Sunday, 12 February 2012

In the Beginning

Sermon Notes for Sunday 12 February at St Giles

Gospel John 1.1-14

When the Gospel is announced the reader says

Hear the Gospel of our Lord Jesus Christ according to N.
All Glory to you, O Lord.

In the beginning was the Word, and the Word was with God, and the Word was God. He was with God in the beginning.

Through him all things were made; without him nothing was made that has been made. In him was life, and that life was the light of men. The light shines in the darkness, but the darkness has not understood it.

There came a man who was sent from God; his name was John. He came as a witness to testify concerning that light, so that through him all men might believe. He himself was not the light; he came only as a witness to the light. The true light that gives light to every man was coming into the world.

He was in the world, and though the world was made through him, the world did not recognise him. He came to that which was his own, but his own did not receive him. Yet to all who received him, to those who believed in his name, he gave the right to become children of God – children born not of natural descent, nor of human decision or a husband’s will, but born of God.

The Word became flesh and made his dwelling among us. We have seen his glory, the glory of the One and Only, who came from the Father, full of grace and truth.

This is the Gospel of the Lord.
All Praise to you, O Christ.


Why is John 1 popping up here? To reflect after Christmas and Epiphany? Paired with Colossians 1. Deliberate focus on nature and origin of Christ.

- all things created by him and for him
- he is before all things
- God was please to have all his fullness dwell in Christ

John says much the same
- through him all things were made
- in him was light and life

Jesus is WORD
- Jesus became flesh and blood as the Word
- confusion about meaning of Logos
- John draws on language closely associated with figure of Wisdom

Jesus is Wisdom (Gk Sophia)
- Wisdom of Solomon speaks to God of Wisdom -
“She knows your works and was present when you made the world”
- She helped create the world
- She delights in the human race
- continually tries to impart to us knowledge
- rejected because fools hate knowledge
John says the Word “pitched his tent” among us
- roots wisdom to the earth
- you choose carefully where to pitch a tent

Heady Stuff
Opening of John - compare infancy narratives in Luke, or Mark who dives straight in, or Matthew who starts with genealogy and Wise Men
- need be careful about language we use about Jesus. Almost like a brother. We speak of a man alongside us. In some churches they sing songs of love. Familiar.
- ineffable, God himself, Creator

Yet Jesus very embodiment of God’s grace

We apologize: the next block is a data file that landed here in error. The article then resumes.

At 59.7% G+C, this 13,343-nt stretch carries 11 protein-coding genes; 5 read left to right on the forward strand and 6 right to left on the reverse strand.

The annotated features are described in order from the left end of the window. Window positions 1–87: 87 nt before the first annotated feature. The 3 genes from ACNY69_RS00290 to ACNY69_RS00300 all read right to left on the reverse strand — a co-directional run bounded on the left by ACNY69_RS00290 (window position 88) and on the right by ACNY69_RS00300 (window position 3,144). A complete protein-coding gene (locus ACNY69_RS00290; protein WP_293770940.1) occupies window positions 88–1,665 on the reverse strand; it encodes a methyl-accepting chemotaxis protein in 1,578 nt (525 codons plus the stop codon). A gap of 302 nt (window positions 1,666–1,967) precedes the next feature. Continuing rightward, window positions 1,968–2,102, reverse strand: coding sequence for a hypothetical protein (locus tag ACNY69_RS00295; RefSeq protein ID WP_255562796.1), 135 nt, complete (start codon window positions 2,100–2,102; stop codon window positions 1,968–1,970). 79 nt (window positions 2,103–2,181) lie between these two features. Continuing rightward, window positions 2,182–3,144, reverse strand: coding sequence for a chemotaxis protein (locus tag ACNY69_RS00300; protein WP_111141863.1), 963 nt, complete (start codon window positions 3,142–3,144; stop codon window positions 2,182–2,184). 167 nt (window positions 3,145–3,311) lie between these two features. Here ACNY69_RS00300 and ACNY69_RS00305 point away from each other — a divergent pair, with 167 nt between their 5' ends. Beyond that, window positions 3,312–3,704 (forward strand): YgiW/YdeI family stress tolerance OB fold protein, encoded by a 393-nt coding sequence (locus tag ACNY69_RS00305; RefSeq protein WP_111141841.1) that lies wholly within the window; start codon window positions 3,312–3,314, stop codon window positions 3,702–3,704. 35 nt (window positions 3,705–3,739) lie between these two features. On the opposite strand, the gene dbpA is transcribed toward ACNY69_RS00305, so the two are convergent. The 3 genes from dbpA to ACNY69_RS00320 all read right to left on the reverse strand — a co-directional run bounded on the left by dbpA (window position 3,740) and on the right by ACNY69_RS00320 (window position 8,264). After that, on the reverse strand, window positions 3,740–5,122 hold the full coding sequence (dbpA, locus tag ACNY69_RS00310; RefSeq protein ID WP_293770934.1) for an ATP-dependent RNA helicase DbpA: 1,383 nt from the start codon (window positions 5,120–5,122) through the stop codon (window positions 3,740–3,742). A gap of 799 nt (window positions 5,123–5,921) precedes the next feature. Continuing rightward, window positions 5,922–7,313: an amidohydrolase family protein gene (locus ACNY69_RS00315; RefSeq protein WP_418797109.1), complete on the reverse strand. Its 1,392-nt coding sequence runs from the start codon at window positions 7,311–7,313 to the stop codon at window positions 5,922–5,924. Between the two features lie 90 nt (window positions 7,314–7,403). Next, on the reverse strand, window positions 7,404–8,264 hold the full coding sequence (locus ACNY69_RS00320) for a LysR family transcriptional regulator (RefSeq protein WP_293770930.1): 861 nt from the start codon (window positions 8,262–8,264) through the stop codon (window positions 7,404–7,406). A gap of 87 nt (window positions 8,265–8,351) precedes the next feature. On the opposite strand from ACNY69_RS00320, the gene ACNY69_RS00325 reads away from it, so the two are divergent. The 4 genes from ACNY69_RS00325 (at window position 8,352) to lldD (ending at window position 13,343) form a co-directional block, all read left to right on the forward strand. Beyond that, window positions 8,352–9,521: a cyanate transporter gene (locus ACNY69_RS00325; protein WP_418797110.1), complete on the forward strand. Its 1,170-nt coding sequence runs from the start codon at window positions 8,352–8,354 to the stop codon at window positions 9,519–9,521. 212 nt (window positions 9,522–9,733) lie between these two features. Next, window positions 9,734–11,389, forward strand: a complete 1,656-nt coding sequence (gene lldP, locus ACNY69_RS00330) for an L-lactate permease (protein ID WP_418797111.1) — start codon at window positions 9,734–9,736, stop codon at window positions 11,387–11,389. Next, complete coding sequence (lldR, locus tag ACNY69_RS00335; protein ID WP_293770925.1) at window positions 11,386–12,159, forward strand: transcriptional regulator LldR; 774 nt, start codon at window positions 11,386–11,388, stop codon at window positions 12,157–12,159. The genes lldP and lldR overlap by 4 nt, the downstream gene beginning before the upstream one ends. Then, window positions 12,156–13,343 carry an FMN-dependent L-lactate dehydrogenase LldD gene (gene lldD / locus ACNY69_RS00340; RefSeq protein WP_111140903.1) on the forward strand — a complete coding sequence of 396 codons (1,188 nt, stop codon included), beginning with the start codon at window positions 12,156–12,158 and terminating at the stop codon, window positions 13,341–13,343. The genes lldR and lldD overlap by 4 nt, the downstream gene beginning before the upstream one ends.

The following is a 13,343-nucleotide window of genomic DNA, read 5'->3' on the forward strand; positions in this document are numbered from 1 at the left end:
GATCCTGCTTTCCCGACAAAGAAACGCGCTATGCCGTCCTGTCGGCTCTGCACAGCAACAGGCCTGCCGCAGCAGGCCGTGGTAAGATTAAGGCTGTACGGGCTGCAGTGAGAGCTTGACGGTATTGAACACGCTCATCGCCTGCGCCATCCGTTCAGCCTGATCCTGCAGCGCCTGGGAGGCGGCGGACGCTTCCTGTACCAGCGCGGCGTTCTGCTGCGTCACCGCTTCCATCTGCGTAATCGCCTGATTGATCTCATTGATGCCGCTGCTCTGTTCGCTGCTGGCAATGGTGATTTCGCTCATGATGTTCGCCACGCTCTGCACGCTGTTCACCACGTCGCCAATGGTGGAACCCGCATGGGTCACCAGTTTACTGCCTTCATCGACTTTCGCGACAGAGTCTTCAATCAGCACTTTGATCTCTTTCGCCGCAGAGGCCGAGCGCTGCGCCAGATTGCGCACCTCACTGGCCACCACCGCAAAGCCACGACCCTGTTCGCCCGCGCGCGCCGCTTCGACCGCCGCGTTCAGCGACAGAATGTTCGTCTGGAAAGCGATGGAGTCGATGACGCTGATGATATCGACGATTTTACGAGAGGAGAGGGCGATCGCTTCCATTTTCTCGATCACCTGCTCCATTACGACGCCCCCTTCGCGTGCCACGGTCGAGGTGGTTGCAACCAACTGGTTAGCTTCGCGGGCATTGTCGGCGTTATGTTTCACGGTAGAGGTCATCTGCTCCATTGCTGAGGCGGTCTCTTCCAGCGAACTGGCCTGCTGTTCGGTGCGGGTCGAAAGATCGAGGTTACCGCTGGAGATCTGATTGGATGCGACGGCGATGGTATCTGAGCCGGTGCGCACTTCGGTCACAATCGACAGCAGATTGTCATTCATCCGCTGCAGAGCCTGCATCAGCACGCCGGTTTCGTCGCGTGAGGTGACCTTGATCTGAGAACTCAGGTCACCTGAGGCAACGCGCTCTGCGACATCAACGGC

- gives us confidence to call on him
- took on human form
- only through him can we get to know God, who is unknowable
- only through him can we recognise ourselves as children of a beloved God
- through him we receive new identity; hew humanity; new life; new opportunity; new beginning.
- all through the Word

Like a hymn
packed with meaning and metaphor
- testimony to light and life coming into the world
- like poetry, not doctrine
- we can contemplate quietly the profound mystery of incarnation as we read

All sermons need a response
What is yours? What is mine?
John’s gospel makes clear what response the author desires:
The Purpose of this book
27 Then he said to Thomas, Put your finger here; see my hands. Reach out your hand and put it into my side. Stop doubting and believe.

28 Thomas said to him, My Lord and my God!

29 Then Jesus told him, Because you have seen me, you have believed; blessed are those who have not seen and yet have believed.

30 Jesus did many other miraculous signs in the presence of his disciples, which are not recorded in this book.

31 But these are written that you may believe that Jesus is the Christ, the Son of God, and that by believing you may have life in his name. John 20

Believe – Son of God – have life

Written to persuade. Not just relate. Not just narrate. Not a history. Not balanced. Agenda not hidden.

That we should Believe
Verb, not noun
- verb is a doing word
- used 98 times in John
- never a noun

Light and Darkness
- we are offered abundant life
- language of light and dark harks back to Genesis
- all come from God – man and woman from dust
- God pitches his tent – fixed to ground – stuff of Earth = Stuff of God – not separate or different in kind

What’s the reason for all this?
John 10 - 9 I am the gate; whoever enters through me will be saved. He will come in and go out, and find pasture.